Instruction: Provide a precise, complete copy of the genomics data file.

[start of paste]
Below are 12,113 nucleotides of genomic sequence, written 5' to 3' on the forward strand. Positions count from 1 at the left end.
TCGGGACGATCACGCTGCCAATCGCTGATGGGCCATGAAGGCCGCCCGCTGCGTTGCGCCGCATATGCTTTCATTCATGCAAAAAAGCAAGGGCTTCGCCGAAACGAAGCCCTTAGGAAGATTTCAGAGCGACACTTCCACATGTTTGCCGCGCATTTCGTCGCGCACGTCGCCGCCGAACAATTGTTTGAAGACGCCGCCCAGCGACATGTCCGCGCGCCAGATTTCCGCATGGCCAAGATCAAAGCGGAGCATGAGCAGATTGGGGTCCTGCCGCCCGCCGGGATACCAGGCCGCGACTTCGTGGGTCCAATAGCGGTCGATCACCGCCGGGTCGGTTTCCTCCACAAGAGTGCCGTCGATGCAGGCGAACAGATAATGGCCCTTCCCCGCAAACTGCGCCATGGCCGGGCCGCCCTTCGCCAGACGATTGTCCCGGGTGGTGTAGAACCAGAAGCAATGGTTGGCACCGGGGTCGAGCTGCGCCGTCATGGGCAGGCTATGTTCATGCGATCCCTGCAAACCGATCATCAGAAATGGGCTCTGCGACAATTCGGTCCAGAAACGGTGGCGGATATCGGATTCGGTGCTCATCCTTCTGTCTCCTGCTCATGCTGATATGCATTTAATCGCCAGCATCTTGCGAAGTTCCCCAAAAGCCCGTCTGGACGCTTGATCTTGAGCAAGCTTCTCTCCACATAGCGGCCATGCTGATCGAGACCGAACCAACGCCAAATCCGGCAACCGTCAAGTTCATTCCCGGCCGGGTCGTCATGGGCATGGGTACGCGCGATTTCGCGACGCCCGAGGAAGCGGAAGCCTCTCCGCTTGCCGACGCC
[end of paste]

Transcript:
Below are 12,113 nucleotides of genomic sequence, written 5' to 3' on the forward strand. Positions count from 1 at the left end.
TCGGGACGATCACGCTGCCAATCGCTGATGGGCCATGAAGGCCGCCCGCTGCGTTGCGCCGCATATGCTTTCATTCATGCAAAAAAGCAAGGGCTTCGCCGAAACGAAGCCCTTAGGAAGATTTCAGAGCGACACTTCCACATGTTTGCCGCGCATTTCGTCGCGCACGTCGCCGCCGAACAATTGTTTGAAGACGCCGCCCAGCGACATGTCCGCGCGCCAGATTTCCGCATGGCCAAGATCAAAGCGGAGCATGAGCAGATTGGGGTCCTGCCGCCCGCCGGGATACCAGGCCGCGACTTCGTGGGTCCAATAGCGGTCGATCACCGCCGGGTCGGTTTCCTCCACAAGAGTGCCGTCGATGCAGGCGAACAGATAATGGCCCTTCCCCGCAAACTGCGCCATGGCCGGGCCGCCCTTCGCCAGACGATTGTCCCGGGTGGTGTAGAACCAGAAGCAATGGTTGGCACCGGGGTCGAGCTGCGCCGTCATGGGCAGGCTATGTTCATGCGATCCCTGCAAACCGATCATCAGAAATGGGCTCTGCGACAATTCGGTCCAGAAACGGTGGCGGATATCGGATTCGGTGCTCATCCTTCTGTCTCCTGCTCATGCTGATATGCATTTAATCGCCAGCATCTTGCGAAGTTCCCCAAAAGCCCGTCTGGACGCTTGATCTTGAGCAAGCTTCTCTCCACATAGCGGCCATGCTGATCGAGACCGAACCAACGCCAAATCCGGCAACCGTCAAGTTCATTCCCGGCCGGGTCGTCATGGGCATGGGTACGCGCGATTTCGCGACGCCCGAGGAAGCGGAAGCCTCTCCGCTTGCCGACGCC